The Ph.D. Program in Architecture is focused on the production of knowledge in the historical, theoretical, or technological development of architecture, landscape architecture, and historic preservation. Operating within the context of a design school in a university setting, it is a fundamentally interdisciplinary program, and seeks to explore opportunities in the wider university to reconsider the terms, methods, and futures of architectural knowledge.
To see current and recent student work from the program, go to the work link above. You can also explore recent events and programs sponsored by the Graduate Group and news about faculty and students. Faculty members of Graduate Group are listed below with their research focus.
The Program is especially interested in interdisciplinary scholarship that explores and rescripts the boundaries of the discipline. Projects in History/Theory often explore connections between architectural histories and theories and histories of technology and environment; of race, class, and gender; of politics, economics, and equity; many are attuned to the role of media in producing and understanding architectural ideas. Technological research operates on structural and environmental knowledge. While much of the required coursework for the degree takes place within the School of Design, the curriculum allows extensive opportunities for students to take advantage of the rich resources of the University in their elective courses, in preparing their bibliographies and in writing their dissertations.
Requirements for the degree include twenty approved courses, the passing of two language exams, a qualifying examination, a preliminary examination, teaching experience, a dissertation and a final defense. Course work from previous graduate level programs can reduce the number of required courses for the Ph.D. Students generally spend three to four semesters on campus in order to complete requirements and advance to dissertation status. We encourage students to complete the degree in four to five years.
Students are assigned an advisor upon entering the program, and often choose their dissertation advisor within the first year. Most advisory committees are, like the work itself, interdisciplinary, and draw from experts within the School, the University, and the wider scholarly community.
The program is administered by a Graduate Group, consisting of faculty in the Department of Architecture, Landscape Architecture and Historic Preservation, as well as from associated departments including History of Art, History and Sociology of Science, and other departments across the university. Students from the program often serve as pre-doctoral fellows in a range of University research centers, including the Penn Program in the Environmental Humanities and the Penn/Mellon Colloquium in Humanities+Urbanism+Design.
The program accepts applicants holding Master's degrees in architecture or a related field, such as landscape architecture or historic preservation. Applications to the Ph.D. program are accepted once a year as part of the Weitzman School’s admissions process.
Graduate Group in Architecture
Masoud Akbarzadeh Assistant Professor of Architecture, Director of the Polyhedral Structures Laboratory https://psl.design.upenn.edu
Architecture and structural design, geometry-based structural design methods, innovative construction techniques, digital and robotic fabrication, performative architectural geometry, computational methods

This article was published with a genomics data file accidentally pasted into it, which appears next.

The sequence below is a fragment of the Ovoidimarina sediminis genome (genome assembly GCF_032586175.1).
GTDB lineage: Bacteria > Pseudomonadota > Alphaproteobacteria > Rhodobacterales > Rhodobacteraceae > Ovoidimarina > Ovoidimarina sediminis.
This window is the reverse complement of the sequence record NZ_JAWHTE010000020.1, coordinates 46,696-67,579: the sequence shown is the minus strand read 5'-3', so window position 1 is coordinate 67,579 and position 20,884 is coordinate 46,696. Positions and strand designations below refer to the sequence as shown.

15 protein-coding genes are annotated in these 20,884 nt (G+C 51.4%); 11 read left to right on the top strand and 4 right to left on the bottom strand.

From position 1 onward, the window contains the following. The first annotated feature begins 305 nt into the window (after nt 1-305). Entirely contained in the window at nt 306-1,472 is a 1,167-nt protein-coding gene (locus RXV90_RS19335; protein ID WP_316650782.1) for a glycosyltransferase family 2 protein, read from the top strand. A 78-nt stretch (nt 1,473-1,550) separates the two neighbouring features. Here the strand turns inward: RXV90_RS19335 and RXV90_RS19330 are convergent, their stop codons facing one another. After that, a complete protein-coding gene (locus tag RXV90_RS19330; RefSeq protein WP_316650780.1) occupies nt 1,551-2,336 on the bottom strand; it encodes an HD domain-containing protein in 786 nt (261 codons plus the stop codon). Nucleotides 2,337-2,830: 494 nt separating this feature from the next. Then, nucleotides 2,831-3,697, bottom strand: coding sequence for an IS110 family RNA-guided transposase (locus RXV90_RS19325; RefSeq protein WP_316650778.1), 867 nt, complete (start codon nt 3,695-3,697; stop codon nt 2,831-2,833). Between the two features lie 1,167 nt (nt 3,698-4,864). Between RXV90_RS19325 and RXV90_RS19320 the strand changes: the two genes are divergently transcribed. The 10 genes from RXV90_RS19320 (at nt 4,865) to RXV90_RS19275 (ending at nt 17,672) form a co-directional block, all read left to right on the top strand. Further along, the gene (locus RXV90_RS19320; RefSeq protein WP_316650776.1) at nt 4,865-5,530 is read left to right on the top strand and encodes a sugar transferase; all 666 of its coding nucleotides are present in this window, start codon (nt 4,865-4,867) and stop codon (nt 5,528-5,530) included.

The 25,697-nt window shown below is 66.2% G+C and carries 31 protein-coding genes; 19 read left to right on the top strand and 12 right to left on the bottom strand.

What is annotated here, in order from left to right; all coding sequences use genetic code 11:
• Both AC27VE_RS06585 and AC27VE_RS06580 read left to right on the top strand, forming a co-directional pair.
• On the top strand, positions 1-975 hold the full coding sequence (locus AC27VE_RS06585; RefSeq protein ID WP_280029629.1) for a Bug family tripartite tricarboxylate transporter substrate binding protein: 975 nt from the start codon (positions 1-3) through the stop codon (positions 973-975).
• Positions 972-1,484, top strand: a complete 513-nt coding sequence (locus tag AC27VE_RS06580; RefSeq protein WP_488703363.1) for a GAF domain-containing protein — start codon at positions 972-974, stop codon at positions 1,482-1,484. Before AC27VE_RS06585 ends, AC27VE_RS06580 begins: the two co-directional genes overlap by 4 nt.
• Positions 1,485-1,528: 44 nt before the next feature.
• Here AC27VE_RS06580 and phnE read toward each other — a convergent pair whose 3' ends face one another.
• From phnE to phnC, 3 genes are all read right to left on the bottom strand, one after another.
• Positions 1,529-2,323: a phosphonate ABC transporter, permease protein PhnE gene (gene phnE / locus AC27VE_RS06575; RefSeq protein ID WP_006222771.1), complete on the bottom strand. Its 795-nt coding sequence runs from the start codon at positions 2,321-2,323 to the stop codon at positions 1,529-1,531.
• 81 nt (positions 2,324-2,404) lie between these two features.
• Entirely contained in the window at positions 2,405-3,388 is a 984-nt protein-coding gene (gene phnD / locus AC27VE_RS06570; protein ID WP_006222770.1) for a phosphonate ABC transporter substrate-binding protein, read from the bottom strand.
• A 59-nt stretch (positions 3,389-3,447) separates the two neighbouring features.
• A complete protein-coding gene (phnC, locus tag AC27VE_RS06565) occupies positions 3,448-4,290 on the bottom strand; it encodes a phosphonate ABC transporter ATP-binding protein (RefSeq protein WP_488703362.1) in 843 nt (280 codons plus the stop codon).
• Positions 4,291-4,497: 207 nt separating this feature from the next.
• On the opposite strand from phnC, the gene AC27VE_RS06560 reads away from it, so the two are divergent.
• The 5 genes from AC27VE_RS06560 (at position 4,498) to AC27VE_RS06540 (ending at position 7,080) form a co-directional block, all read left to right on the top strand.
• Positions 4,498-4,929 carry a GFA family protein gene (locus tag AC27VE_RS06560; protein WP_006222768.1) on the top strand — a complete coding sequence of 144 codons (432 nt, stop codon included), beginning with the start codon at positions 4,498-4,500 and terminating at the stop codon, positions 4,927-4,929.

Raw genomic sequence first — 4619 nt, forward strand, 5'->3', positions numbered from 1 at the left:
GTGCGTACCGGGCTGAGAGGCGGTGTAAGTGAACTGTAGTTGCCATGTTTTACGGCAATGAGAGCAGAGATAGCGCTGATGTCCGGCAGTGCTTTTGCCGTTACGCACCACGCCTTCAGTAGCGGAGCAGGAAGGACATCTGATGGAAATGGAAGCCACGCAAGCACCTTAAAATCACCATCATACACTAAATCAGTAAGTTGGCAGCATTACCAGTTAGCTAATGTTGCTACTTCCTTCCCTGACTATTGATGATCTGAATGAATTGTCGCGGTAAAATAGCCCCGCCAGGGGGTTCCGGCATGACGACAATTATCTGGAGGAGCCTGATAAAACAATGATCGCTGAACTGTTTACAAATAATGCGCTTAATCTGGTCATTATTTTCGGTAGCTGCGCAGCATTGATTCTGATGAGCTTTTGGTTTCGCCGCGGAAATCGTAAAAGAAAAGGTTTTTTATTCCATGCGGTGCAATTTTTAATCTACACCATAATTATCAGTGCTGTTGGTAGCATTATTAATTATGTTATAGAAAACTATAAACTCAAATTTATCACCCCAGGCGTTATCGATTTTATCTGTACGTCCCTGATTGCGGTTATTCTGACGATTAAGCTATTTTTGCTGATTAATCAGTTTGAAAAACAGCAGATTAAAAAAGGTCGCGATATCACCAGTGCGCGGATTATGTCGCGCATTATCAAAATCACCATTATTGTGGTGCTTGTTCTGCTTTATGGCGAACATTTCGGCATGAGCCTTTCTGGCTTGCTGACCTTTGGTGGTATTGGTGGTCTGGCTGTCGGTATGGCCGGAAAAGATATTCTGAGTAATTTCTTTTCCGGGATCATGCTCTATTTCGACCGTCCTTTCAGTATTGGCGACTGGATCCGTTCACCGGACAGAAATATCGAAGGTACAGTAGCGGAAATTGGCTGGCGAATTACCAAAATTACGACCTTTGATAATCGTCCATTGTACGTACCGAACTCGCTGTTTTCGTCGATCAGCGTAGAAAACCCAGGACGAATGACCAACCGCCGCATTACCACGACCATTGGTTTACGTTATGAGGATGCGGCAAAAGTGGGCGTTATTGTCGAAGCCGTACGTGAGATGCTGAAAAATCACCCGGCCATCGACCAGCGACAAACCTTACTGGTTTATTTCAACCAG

Dorit Aviv Assistant Professor of Architecture, Director of the Thermal Architecture Lab
Heat transfer in buildings, architectural geometry and emergent materials, energy and climate analysis, environmental sensing and simulations, adaptive systems
Daniel A. Barber Associate Professor of Architecture, Chair of the Graduate Group in Architecture
Environmental histories of architecture, critical methodology, energy and climate in architectural history, architecture and the environmental humanities
William W. Braham Professor of Architecture, Director of MSD-Environmental Building Design and of the Center for Environmental Building + Design
Energy and environmental design in architecture, history and theory of technology, building science, and systems ecology applied to the built environment at multiple scales
Sonja Dümpelmann Associate Professor of Landscape Architecture
Landscape and environmental history, urban studies, science and technology in landscape history, women and the built environment, landscape and the environmental humanities, plant humanities, history of landscape historiography
Sophie Hochhäusl Assistant Professor of Architectural History and Theory, Undergraduate Honor Thesis Coordinator
spatial histories of dissidence, resistance art; architecture and social movements, housing, cooperatives, and economic theory; eco-feminism, intersectionality, and gender theory in architecture
David Leatherbarrow Professor of Architecture
Theory and histories of architecture, technology in architecture, landscape architecture, and urban architecture
Franca Trubiano Associate Professor of Architecture
History and theory of architecture, building theories, tectonics, construction practices and architectural materials, sustainable design and environmental theories, high performance design
Aaron Wunsch Associate Professor of Historic Preservation
Etienne Benson History and Sociology of Science
David Brownlee History of Art
Annette Fierro Architecture
Billy Fleming Ian L. McHarg Center
Renata Holod History of Art
John Dixon Hunt Landscape Architecture (Emeritus)
Frank Matero Historic Preservation
Joan Ockman Architecture
Eduardo Rega Architecture
Akira Drake Rodriguez City and Regional Planning
Fritz Steiner Landscape Architecture
Nancy Steinhardt East Asian Languages and Civilizations
Robert Stuart-Smith Architecture
Liliane Weissberg Germanic Languages and Literatures
Mantha Zarmakoupi History of Art